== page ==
Why Are My Gums Bleeding Milwaukie, OR
Gum disease can take a toll on your health.Along with oral health issues, gum diseases can have lasting effects on the body. This makes it crucial to seek professional evaluation and treatment when noticing bleeding gums. In many cases, bleeding gums are often an early warning sign of gum disease.
Treatment for gum disease is available at Compassion Family Dentistry in Milwaukie and the surrounding area. First, our team performs an in-depth exam to determine the cause of your symptoms. Next, we offer a range of treatments to improve your oral health. Early diagnosis and treatment can help you avoid complications. Call us at (503) 445-9579 to schedule an appointment with a qualified dentist.
Diseases That Cause Gums to Bleed
Most forms of gum disease are caused by plaque. This sticky substance traps food and bacteria against the gum line. Over time, bacteria attack the gums, triggering inflammation and sensitivity. Without treatment, the problem can worsen. The gums may bleed while eating, brushing, or flossing. Gum problems have also been linked to heart disease and stroke.
Often, smoking and poor oral hygiene are to blame for gum disease. But some patients may be prone to gum disease even if they brush and floss daily. Pregnant women are at a high risk of gum disease, and so are people with diabetes. Patients who wear dentures are more likely to develop gum disease too.
In rare cases, bleeding gums can be a sign of a severe condition like leukemia. Patients who notice bleeding gums should seek dental care right away. Our team can determine the source of the problem. If further tests are required, we help patients make the necessary arrangements.
“ Often, smoking and poor oral hygiene are to blame for gum disease.”
Gums may also bleed after a common mouth injury. Patients may notice bleeding after eating sharp foods or suffering a sports injury. More minor injuries may heal on their own, but severe dental bleeding can be dangerous. Seek medical care right away if you experience heavy or uncontrolled bleeding.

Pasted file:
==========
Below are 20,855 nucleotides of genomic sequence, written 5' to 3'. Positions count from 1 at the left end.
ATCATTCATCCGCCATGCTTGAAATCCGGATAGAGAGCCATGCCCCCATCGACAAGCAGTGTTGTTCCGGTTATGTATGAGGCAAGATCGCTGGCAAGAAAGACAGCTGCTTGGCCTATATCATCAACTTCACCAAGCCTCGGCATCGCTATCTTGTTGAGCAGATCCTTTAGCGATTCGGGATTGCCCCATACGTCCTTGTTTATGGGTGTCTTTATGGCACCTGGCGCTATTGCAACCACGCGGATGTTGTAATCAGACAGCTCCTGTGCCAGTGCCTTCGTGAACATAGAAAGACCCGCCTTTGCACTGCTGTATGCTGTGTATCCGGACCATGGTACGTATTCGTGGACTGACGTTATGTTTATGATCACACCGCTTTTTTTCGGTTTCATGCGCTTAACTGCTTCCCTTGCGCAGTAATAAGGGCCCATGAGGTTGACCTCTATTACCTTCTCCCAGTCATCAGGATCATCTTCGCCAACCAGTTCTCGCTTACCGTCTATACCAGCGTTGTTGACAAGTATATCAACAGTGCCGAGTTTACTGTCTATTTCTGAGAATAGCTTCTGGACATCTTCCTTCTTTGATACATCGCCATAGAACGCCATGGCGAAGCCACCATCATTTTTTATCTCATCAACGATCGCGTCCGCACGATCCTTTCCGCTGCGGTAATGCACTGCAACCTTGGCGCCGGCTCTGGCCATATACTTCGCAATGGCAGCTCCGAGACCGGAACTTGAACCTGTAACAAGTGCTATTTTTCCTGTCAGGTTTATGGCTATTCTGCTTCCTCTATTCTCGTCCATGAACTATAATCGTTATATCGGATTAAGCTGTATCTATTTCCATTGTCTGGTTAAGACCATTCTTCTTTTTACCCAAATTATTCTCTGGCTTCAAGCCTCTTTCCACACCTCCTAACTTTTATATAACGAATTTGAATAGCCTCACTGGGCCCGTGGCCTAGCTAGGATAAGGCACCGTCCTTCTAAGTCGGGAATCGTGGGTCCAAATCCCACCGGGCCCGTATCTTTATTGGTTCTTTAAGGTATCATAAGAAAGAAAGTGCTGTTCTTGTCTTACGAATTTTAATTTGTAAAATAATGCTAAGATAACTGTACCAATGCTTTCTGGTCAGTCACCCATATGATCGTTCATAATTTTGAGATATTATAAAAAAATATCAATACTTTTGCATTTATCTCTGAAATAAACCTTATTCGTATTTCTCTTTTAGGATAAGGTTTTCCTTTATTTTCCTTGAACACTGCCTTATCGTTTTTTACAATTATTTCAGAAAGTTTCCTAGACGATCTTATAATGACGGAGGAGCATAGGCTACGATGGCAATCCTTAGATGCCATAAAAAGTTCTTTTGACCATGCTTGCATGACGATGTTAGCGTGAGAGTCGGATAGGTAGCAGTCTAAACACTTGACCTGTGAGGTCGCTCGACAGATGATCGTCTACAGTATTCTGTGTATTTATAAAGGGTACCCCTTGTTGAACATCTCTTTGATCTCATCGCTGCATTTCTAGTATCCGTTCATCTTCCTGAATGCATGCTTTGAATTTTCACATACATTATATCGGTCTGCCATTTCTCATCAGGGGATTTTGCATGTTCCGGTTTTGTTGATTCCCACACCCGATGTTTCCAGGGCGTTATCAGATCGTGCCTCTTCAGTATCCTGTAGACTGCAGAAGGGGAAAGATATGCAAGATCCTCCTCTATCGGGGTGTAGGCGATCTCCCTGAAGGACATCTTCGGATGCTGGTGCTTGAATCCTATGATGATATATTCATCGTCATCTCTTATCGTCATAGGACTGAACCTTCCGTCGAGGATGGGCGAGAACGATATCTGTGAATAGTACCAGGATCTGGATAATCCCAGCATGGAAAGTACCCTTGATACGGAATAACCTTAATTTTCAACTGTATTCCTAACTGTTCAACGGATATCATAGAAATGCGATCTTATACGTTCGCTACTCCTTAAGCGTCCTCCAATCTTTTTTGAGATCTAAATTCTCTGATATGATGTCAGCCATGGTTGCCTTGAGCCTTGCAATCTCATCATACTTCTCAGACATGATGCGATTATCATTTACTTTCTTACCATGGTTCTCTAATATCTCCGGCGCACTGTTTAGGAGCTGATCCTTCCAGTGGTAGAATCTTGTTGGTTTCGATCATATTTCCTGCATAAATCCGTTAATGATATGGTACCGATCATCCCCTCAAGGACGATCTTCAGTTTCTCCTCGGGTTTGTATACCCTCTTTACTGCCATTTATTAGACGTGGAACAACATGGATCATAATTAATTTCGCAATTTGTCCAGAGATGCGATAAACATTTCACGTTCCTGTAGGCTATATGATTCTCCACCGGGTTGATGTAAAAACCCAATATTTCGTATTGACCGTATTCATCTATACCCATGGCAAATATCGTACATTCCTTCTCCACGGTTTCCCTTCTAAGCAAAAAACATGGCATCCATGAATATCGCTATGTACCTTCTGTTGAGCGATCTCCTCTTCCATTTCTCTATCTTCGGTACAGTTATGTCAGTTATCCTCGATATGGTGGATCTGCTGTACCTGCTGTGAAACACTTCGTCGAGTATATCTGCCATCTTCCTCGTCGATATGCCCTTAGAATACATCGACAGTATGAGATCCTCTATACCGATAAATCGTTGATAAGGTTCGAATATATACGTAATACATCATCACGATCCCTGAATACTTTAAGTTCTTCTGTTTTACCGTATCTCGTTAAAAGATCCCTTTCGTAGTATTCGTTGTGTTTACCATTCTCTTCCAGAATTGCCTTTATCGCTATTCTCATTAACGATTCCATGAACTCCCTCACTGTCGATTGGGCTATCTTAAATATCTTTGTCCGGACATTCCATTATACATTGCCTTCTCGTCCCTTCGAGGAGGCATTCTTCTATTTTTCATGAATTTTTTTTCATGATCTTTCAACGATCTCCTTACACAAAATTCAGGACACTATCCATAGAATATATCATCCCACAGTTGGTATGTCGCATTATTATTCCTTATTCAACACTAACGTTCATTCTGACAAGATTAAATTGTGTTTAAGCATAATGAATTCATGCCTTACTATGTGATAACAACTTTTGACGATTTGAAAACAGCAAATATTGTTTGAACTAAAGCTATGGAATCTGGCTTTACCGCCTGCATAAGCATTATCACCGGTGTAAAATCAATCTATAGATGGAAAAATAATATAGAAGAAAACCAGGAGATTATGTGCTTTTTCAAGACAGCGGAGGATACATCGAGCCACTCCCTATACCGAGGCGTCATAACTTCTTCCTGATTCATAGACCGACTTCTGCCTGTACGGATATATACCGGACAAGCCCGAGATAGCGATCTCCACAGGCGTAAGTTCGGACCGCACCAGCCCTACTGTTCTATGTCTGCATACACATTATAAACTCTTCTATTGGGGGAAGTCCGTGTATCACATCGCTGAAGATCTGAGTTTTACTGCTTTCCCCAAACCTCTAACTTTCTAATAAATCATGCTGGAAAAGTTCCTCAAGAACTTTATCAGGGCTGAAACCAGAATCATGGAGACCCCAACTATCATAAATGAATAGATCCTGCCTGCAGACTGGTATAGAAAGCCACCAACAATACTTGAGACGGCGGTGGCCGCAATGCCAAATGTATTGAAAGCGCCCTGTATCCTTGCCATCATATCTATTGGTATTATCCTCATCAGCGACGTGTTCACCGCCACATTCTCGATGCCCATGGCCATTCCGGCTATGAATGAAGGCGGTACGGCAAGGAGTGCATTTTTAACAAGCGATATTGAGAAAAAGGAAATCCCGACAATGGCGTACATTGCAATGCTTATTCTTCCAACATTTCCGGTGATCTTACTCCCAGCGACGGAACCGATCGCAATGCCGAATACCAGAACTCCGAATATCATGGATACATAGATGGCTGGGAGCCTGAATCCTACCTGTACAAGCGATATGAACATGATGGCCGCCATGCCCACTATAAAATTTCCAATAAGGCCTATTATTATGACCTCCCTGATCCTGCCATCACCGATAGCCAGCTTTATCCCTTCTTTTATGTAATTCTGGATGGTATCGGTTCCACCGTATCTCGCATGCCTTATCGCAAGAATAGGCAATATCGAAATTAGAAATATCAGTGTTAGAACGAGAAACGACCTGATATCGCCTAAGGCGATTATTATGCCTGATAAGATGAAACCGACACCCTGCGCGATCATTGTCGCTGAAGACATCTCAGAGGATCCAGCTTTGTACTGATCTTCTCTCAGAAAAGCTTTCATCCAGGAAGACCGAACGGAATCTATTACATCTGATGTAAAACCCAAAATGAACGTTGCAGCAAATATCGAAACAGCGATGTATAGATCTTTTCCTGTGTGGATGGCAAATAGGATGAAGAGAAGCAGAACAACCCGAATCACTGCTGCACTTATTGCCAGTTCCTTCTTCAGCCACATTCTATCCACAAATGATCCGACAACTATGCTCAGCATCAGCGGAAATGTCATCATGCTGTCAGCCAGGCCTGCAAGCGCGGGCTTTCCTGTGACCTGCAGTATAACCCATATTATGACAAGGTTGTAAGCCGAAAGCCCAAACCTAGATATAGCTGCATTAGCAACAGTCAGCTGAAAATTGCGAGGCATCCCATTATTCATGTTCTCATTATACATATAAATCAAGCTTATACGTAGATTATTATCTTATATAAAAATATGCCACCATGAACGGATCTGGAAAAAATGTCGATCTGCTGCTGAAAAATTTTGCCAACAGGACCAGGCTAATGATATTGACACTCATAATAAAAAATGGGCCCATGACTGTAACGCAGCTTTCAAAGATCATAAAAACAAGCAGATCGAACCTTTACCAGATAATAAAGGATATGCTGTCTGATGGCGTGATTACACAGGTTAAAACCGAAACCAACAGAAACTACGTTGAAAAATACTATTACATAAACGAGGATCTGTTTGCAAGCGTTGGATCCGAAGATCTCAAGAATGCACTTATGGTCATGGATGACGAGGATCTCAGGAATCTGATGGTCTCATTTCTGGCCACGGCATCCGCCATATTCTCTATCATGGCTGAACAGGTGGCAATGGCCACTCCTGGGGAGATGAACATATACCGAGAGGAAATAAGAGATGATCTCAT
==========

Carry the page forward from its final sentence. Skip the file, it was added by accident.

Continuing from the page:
Taking some quick and easy precautions can help prevent dental injuries. For example, wearing a mouthguard protects the teeth and gums while playing sports. Avoid sharp foods like chips and hard candies, and never use the teeth to cut or tear objects. Keep appliances like dentures and retainers in good shape, too. Wearing a damaged or ill-fitting appliance can result in a serious mouth injury. If your device no longer fits, contact our dental team. We can provide a replacement.
“Taking some quick and easy precautions can help prevent dental injuries.”
Factors That Cause Gum Bleeding
Smoking, vaping, and chewing tobacco all increase one's risk for gum disease. The substances dry out the mouth and reduce blood flow to the gums. Over time, some patients may develop gum problems. Patients who notice gums bleeding should quit all tobacco products at once.
A poor diet can also lead to vitamin deficiencies. If the body does not receive enough of certain nutrients, patients may develop gum recession. Blood tests can determine whether a patient suffers from nutritional deficiencies. If a nutritional deficiency is to blame, supplements may resolve the problem.
Some prescription medications are associated with oral bleeding, too. Blood thinners, including aspirin, can increase the risk of bleeding. Patients who experience oral bleeding while taking these drugs need immediate care. Contact your healthcare provider for further advice.
“Smoking, vaping, and chewing tobacco all increase one’s risk for gum disease”
Check out what others are saying about our dental services on Yelp: Why Are My Gums Bleeding in Milwaukie, OR
How to Stop Gums from Bleeding
Patients with bleeding gums sometimes stop brushing and flossing their teeth. Unfortunately, poor oral hygiene only worsens the underlying problem. As such, patients must continue brushing their teeth twice daily, even if they are experiencing gum bleeding. Use a soft-bristled brush and apply gentle pressure. Afterward, floss carefully to remove any debris that might be stuck in the gums.